Machada intervened, with the result that the defendant Cordova bit him on the shoulder, and during this portion of the fracas Cordova struck not only his adversary Santano, but also the stewardess Santiago.
The story of the origin of the fight is an old one. Apparently when these planes leave from San Juan, the relatives and friends of the passengers participate in a bon voyage celebration, the principal attraction being Puerto Rican rum in large quantities. And to fortify themselves for the flight, on this particular occasion many of the passengers, including Cordova and Santano, had boarded the plane with bottles of rum in paper shopping bags, which they took to their seats. Cordova and Santano had been toasting each other effusively for the first part of the flight, but soon a dispute arose over a missing bottle. Cordova seems literally to have gone berserk; while the main object of his viciousness was Santano, anyone else who crossed his path, including the captain of the plane, was in danger. The efforts of Machada (the captain) to subdue Cordova were reasonable. He began by attempting to hold Cordova's arms. At that time the weather being warm, Machada was wearing no flight jacket, and Cordova, attempting to free himself, bit Machada in the shoulder, drawing blood and necessitating first aid treatment. Eventually Cordova was locked up in a compartment.
The plane landed at La Guardia Field at 4:45 A.M. on August 3, 1948. Cordova and Santano were immediately apprehended in this District and charged with assault. It thus appears that the venue requirements of the statute, 28 U.S.C.A. § 102, heretofore quoted in the margin, are satisfied if a crime within the jurisdiction of the United States Courts was committed. It is also plain that Cordova did, in fact, and without just cause or excuse strike and bite Machada (count 1), Santiago (count 2), and Santano (count 3). The case under the third count is weaker than the others, because Santano was at least in the beginning himself an active participant in the fight. Later, however, he attempted to retreat when the pilot of the plane and the stewardess intervened and the striking or biting which were then committed by Cordova on all three victims clearly violated the terms of the specific substantive statute, 18 U.S.C.A. § 455, heretofore quoted in the margin.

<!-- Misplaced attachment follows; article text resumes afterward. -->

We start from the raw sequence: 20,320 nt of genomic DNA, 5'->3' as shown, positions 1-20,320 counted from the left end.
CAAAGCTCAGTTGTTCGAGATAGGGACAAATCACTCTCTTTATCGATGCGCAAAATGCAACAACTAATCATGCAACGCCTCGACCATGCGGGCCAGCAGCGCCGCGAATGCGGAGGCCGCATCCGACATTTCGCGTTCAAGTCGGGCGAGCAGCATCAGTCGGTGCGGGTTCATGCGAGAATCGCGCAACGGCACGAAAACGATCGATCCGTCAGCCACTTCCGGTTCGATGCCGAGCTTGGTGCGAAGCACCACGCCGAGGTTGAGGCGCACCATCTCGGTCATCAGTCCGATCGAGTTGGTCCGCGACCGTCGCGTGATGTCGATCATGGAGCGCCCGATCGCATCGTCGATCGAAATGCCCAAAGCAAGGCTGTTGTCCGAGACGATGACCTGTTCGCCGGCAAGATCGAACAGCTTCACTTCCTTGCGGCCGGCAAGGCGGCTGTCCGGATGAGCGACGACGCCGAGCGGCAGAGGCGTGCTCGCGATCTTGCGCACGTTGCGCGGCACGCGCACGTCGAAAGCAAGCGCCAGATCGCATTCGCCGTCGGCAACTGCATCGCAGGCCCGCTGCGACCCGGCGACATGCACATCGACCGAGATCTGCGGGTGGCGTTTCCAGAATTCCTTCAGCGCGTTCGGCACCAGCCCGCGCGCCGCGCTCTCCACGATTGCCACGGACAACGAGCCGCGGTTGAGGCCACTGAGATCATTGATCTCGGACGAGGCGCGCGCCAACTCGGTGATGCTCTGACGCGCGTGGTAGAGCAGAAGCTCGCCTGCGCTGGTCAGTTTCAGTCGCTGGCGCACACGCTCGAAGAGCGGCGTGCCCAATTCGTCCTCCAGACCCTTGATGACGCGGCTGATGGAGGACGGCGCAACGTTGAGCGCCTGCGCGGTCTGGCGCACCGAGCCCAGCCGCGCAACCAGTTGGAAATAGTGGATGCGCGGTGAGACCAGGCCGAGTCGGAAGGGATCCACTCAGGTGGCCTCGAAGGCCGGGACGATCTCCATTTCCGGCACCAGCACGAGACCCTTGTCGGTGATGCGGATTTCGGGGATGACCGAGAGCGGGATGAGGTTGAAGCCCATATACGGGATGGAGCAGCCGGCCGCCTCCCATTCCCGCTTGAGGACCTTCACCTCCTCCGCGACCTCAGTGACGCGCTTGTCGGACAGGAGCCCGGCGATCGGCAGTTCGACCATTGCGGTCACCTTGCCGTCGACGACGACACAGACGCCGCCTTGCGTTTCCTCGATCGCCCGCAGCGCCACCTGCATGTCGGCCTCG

But the statute condemning striking, wounding and beating, and simple assault, within the admiralty and maritime jurisdiction of the United States does not become operative unless the acts complained of meet one of two tests, 18 U.S.C.A. § 451: (1) Were those acts committed on the high seas, or on any other waters within the admiralty and maritime jurisdiction of the United States and out of the jurisdiction of any particular State? or (2) Were those acts committed within the admiralty and maritime jurisdiction of the United States and out of the jurisdiction of any particular State on board any vessel belonging in whole or in part to the United States or any citizen thereof or any corporation created by or under the laws of the United States, or of any State, Territory or District thereof?
The second question gives less difficulty than the other, and perhaps should be dealt with first. The answer that ought to be made turns on the question whether an airplane is a vessel, within the meaning of the statute, and obviously the answer should be in the negative.